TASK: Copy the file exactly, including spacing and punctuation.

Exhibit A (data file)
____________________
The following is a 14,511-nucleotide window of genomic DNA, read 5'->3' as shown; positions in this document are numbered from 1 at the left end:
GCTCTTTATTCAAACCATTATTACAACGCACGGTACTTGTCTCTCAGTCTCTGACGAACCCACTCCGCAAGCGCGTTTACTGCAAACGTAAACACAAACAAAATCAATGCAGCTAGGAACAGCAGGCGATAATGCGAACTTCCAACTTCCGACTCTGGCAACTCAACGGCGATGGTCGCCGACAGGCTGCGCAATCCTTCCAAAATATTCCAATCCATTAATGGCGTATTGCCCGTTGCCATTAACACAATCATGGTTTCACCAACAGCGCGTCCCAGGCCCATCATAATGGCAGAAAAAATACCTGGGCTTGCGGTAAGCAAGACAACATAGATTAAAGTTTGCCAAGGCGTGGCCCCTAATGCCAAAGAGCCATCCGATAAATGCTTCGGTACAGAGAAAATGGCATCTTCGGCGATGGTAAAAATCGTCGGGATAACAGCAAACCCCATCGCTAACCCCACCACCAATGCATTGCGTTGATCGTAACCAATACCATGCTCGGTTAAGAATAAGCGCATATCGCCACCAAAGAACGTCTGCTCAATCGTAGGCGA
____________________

The following is a 14,511-nucleotide window of genomic DNA, read 5'->3' as shown; positions in this document are numbered from 1 at the left end:
GCTCTTTATTCAAACCATTATTACAACGCACGGTACTTGTCTCTCAGTCTCTGACGAACCCACTCCGCAAGCGCGTTTACTGCAAACGTAAACACAAACAAAATCAATGCAGCTAGGAACAGCAGGCGATAATGCGAACTTCCAACTTCCGACTCTGGCAACTCAACGGCGATGGTCGCCGACAGGCTGCGCAATCCTTCCAAAATATTCCAATCCATTAATGGCGTATTGCCCGTTGCCATTAACACAATCATGGTTTCACCAACAGCGCGTCCCAGGCCCATCATAATGGCAGAAAAAATACCTGGGCTTGCGGTAAGCAAGACAACATAGATTAAAGTTTGCCAAGGCGTGGCCCCTAATGCCAAAGAGCCATCCGATAAATGCTTCGGTACAGAGAAAATGGCATCTTCGGCGATGGTAAAAATCGTCGGGATAACAGCAAACCCCATCGCTAACCCCACCACCAATGCATTGCGTTGATCGTAACCAATACCATGCTCGGTTAAGAATAAGCGCATATCGCCACCAAAGAACGTCTGCTCAATCGTAGGCGA